Melbourne, February 20: The Melbourne Magistrates’ Court heard yesterday, that the Melbourne man, who cannot be named for legal reasons, is accused of keeping his wife as a slave and forcing her to remain in their bedroom.

The hearing before Magistrate Belinda Wallington alleged that that woman, who is also of Indian origin, would only be let out when she was asked to cook and clean around the house, like a slave.

The man is facing a committal hearing and is charged with intentionally reducing a person to slavery between August and October 2015.

He is also accused of physically, sexually and verbally abusing his wife, according to the police documents.

It is further alleged that his wife survived on bread and pickles only.

Police summary stated that she was “provided with very little food and often lived on bread and pickles.”

The court, which was closed to the public as the woman gave her evidence yesterday, heard that the woman was forced to do all the cooking and cleaning not only for her husband but also her brother-in-law. She was regularly physically, verbally and sexually abused by her husband, including regular forced oral sex, prosecutors said.

She has alleged that she was forced into such a state from the moment she arrived in Australia.

She was instructed to cook, clean and do the laundry immediately upon setting foot into Australia, although she was exhausted from the journey, akin to being a slave.

According to police documents, the accused man “constantly demanded” that his wife “request money from her family in India”.

“She did not have access to money, and when she asked if she could go to work to earn money her husband told her she could not leave the house.”

Police also alleged she was not allowed to visit a doctor or take any medications and she felt she was constantly monitored.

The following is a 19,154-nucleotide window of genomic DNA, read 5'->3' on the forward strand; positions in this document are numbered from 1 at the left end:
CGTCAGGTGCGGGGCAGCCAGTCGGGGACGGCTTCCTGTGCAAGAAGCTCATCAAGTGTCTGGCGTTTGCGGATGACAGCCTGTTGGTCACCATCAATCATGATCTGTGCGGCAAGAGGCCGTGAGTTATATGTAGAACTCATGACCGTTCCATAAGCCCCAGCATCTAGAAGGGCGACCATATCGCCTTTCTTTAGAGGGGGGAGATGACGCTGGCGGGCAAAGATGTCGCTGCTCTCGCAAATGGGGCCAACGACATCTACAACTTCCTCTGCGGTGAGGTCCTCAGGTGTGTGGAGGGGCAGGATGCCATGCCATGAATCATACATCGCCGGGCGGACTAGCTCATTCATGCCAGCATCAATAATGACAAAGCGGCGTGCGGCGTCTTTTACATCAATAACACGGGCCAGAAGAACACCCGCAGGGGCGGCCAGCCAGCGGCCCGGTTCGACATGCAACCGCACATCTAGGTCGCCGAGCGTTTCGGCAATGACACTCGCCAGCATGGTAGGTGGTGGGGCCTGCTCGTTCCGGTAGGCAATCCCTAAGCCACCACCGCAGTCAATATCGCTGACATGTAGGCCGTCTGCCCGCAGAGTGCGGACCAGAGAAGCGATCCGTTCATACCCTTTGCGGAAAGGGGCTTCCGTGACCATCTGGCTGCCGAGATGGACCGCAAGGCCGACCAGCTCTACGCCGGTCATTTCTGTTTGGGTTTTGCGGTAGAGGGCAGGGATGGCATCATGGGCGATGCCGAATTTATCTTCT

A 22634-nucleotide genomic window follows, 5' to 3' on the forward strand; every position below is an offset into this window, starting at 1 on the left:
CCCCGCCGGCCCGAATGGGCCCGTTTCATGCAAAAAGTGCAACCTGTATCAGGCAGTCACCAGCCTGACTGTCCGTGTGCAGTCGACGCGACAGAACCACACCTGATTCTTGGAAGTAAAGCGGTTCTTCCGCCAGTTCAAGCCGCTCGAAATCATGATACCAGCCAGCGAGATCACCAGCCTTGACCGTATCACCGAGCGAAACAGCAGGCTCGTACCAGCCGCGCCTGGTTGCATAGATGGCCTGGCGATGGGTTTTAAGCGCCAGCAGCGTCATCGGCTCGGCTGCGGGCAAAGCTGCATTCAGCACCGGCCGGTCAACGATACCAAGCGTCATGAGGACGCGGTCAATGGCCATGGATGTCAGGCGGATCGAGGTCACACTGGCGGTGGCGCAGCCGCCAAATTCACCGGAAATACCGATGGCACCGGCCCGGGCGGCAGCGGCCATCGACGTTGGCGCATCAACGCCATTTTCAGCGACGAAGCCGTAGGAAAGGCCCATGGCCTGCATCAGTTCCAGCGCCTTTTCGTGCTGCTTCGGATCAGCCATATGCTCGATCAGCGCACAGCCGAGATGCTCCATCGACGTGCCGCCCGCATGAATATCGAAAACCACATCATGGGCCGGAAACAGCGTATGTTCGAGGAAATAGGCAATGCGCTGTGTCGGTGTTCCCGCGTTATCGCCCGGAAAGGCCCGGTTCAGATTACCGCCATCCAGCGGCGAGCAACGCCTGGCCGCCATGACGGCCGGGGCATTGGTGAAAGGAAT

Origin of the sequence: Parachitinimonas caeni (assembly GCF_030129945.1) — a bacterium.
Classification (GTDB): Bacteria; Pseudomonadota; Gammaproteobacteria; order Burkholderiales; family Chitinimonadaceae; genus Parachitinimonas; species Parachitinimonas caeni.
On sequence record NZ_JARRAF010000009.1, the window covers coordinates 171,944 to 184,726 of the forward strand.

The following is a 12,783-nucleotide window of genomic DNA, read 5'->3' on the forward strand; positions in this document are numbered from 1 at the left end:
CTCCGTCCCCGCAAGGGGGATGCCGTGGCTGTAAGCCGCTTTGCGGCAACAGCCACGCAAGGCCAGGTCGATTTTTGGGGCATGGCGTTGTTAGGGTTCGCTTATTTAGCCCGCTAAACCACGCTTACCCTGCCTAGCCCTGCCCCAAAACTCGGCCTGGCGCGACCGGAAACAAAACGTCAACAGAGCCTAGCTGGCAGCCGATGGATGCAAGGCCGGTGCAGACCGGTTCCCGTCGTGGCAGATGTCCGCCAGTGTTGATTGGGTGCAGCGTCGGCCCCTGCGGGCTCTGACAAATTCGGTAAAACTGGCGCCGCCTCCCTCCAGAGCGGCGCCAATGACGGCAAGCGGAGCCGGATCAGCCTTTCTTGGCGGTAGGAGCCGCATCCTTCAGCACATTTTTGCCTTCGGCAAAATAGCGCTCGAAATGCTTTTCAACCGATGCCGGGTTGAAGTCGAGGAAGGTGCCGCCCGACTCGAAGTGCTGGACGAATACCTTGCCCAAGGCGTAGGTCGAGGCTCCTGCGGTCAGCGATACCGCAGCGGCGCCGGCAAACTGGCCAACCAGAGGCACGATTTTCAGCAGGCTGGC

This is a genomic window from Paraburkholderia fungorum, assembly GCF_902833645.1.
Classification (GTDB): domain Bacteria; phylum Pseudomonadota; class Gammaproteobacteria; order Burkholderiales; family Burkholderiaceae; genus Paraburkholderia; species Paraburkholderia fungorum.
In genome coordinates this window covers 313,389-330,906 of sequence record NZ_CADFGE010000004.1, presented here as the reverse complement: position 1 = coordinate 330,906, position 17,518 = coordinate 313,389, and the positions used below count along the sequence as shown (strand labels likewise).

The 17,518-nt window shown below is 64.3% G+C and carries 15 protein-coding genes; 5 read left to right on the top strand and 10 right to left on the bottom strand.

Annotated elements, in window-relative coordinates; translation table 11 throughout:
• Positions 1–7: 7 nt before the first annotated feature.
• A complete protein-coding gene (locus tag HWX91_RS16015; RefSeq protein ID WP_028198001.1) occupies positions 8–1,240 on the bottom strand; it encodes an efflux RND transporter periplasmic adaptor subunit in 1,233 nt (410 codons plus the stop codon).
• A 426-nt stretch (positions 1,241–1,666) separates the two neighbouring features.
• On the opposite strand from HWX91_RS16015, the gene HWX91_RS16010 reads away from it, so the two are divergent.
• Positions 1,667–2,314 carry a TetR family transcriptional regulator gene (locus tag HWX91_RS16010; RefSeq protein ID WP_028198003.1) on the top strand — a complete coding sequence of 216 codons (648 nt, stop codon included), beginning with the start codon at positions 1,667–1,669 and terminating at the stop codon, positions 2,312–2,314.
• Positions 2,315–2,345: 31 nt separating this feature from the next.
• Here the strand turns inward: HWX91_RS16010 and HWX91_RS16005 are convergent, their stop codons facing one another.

The woman’s alleged slave-like condition was exposed when her brother-in-law caught her using a computer to contact her sister to ask for advice.

Police said that her brother-in-law told her he could not wait to find out what his brother would do to her when he got home, which is when the woman became fearful and fled the house, seeking help from neighbours.

She was then supported by a family agency which contacted the Australian Federal Police later in April 2016.

An investigation was then launched after which police charged her husband. The hearing continues.

This is the second case of an emerging tale of an Indian-origin man being charged for keeping a slave and human trafficking and surprisingly both these cases refer to the treatment of their wives and family.

Another Indian origin man was charged late last year, with trafficking his wife and 2-month old daughter, from Sydney to India.

Australian Federal Police alleged that the man used “coercion, threats and deception” to get his Indian-born wife to travel to India with their Australian-born daughter.

He was charged with one count of trafficking persons, forging documents and general dishonesty charge.

With many more such cases emerging and going uncharged, Assistant Minister for Home Affairs Alex Hawke, earlier, committed to introducing a draft Bill for an Australian Modern Slavery Act to Parliament by June 30.

The Bill is expected to pass final legislation by the end of this year.

slave and slavery is still a very prevalent practice
Slavery is still a very prevalent practice

The initiative is being co-developed by Andrew Forrest’s Walk Free for an Australian ‘national estimate’ for modern slavery. This new initiative will also support victims of forced marriage.

Victims of forced marriage will now be able to access up to 200 days of support through the Support for Trafficked People Program without being required to contribute to a criminal investigation or prosecution.

As revealed in last year’s Global Estimates of Modern Slavery – produced by Walk Free and the International Labour Organization in partnership with the International Organization for Migration (both U.N. agencies) – a shocking 15.4 million people are living in situations of forced marriage globally.

Women and girls are disproportionately affected and account for 84 per cent of victims.

Nidhi Mehta

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